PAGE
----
Traditions and legends
Fellows of St John's College are the only people outside the Royal Family legally allowed to eat unmarked mute swans. Swan traps were originally built into the walls of the college alongside the river, but these are no longer used. The Crown (the British monarch) retains the right to ownership of all unmarked mute swans in open water, but the Queen only exercises her ownership on certain stretches of the Thames and its surrounding tributaries. This ownership is shared with the Vintners' and Dyers' Companies, who were granted rights of ownership by the Crown in the fifteenth century, and was extended to the college via ancient Royalist ties.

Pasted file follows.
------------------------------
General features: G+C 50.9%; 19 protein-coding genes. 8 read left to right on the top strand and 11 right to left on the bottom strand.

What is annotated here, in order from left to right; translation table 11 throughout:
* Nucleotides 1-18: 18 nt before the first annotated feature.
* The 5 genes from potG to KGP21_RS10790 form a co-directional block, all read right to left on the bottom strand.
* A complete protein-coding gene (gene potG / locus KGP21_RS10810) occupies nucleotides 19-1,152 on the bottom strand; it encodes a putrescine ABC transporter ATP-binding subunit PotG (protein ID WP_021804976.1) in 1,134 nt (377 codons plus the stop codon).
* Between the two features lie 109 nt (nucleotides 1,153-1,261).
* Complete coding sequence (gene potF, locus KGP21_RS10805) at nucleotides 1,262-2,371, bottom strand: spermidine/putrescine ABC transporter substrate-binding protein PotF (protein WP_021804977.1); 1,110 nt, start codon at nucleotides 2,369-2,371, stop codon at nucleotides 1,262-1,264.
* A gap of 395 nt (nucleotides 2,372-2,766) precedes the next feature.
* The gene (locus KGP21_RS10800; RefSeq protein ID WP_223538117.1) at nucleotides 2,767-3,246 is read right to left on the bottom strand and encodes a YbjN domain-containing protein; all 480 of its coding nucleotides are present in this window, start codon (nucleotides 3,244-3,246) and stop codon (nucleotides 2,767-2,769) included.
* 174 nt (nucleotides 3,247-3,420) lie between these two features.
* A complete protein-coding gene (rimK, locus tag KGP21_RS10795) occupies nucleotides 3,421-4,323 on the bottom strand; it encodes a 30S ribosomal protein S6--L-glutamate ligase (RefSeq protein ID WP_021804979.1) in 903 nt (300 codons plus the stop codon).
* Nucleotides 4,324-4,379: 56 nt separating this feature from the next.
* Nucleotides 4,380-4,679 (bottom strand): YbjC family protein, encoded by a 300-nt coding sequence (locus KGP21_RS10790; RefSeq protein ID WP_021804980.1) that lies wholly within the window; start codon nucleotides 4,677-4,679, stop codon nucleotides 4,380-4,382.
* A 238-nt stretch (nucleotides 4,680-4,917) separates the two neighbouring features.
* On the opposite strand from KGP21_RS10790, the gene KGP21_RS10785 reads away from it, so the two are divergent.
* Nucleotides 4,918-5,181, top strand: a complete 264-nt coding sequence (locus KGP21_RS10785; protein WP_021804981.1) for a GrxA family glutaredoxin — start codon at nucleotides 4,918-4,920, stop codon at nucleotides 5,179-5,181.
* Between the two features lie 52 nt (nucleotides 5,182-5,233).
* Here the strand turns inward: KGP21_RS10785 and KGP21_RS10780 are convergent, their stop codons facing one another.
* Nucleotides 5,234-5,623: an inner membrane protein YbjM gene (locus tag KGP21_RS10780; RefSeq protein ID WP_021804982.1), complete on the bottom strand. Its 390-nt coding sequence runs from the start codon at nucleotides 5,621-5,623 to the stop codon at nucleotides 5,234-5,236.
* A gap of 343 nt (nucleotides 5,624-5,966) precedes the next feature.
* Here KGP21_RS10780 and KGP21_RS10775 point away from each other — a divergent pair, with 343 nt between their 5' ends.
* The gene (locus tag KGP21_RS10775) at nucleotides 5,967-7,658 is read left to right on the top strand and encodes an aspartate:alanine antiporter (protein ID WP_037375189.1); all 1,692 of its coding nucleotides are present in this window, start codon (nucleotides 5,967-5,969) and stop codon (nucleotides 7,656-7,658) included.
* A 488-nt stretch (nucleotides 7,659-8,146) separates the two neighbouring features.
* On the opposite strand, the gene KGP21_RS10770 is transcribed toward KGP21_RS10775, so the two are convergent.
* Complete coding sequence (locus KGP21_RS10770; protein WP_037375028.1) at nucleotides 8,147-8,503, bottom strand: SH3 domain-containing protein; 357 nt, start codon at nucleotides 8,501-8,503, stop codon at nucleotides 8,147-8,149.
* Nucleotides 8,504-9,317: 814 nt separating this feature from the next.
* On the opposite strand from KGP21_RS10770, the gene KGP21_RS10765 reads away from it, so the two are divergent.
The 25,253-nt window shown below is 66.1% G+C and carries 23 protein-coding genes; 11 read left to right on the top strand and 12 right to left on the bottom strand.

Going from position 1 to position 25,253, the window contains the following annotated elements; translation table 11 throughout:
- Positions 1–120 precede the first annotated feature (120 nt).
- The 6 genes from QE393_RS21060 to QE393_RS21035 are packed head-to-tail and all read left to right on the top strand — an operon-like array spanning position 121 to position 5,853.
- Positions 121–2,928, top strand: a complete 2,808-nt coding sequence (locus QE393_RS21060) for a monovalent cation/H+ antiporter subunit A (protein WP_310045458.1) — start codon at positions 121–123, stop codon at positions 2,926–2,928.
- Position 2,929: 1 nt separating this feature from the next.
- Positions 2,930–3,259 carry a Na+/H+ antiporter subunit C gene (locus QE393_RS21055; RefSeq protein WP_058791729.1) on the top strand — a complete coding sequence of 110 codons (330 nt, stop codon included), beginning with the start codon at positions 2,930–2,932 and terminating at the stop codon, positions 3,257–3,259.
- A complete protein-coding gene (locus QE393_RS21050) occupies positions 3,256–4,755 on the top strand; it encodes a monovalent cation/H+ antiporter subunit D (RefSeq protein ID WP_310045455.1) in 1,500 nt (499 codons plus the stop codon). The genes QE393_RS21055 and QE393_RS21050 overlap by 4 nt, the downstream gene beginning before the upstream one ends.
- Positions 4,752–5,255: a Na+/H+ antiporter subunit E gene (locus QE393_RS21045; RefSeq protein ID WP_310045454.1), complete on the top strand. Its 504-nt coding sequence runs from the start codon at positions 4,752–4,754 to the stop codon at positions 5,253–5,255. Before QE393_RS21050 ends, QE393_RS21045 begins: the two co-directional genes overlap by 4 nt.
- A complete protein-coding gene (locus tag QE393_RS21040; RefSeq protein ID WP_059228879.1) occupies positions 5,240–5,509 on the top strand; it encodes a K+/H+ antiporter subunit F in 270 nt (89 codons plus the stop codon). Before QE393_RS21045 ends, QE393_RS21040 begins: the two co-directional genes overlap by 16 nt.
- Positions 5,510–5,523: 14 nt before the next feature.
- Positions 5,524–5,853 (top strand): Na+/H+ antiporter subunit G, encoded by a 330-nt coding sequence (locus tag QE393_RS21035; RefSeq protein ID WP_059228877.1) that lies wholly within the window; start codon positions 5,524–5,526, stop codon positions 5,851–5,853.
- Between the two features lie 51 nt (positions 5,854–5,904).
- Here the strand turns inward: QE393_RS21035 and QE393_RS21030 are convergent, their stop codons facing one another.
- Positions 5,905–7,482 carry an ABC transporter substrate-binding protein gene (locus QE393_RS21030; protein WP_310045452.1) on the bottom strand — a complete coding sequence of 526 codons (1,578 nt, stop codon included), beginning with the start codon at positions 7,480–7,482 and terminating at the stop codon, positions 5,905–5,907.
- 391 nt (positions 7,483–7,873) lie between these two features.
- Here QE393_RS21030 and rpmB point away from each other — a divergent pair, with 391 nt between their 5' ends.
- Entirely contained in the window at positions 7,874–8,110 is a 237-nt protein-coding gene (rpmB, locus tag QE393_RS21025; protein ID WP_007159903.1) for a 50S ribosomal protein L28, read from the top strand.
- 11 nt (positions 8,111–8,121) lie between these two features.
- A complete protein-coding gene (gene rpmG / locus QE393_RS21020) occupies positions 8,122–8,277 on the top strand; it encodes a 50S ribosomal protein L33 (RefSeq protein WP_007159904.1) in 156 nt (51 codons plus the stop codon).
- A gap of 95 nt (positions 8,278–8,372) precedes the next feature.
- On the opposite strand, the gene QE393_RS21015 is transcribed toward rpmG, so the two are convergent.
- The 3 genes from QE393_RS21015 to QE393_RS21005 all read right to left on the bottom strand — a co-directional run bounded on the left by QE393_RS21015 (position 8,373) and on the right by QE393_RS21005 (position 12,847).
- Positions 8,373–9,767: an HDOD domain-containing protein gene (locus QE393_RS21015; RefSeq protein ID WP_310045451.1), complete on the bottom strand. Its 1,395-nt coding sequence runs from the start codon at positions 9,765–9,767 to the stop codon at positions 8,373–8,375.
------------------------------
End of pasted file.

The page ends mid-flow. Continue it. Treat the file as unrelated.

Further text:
According to popular legend, St John's College is inhabited by a number of ghosts. In 1706, four fellows exorcised some ghosts from a house opposite the college by the simple method of threatening to fire their pistols at the positions the moans and groans were coming from. Second court is apparently still haunted by the ghost of the former undergraduate, James Wood. Wood was so poor that he could not afford to light his room, and would often do his work in the well-lit stairway.
New Court's Clock Tower
New Court's central cupola has four blank clock-faces. These are subject to various apocryphal explanations. One legend maintains that a statute limiting the number of chiming clocks in Cambridge rendered the addition of a mechanism illegal. No such limitation is known to exist. More likely explanations include Hutchinson's fear that the installation of a clockface would spoil the building's symmetry, and that the college's financial situation in the early nineteenth century made completion impossible.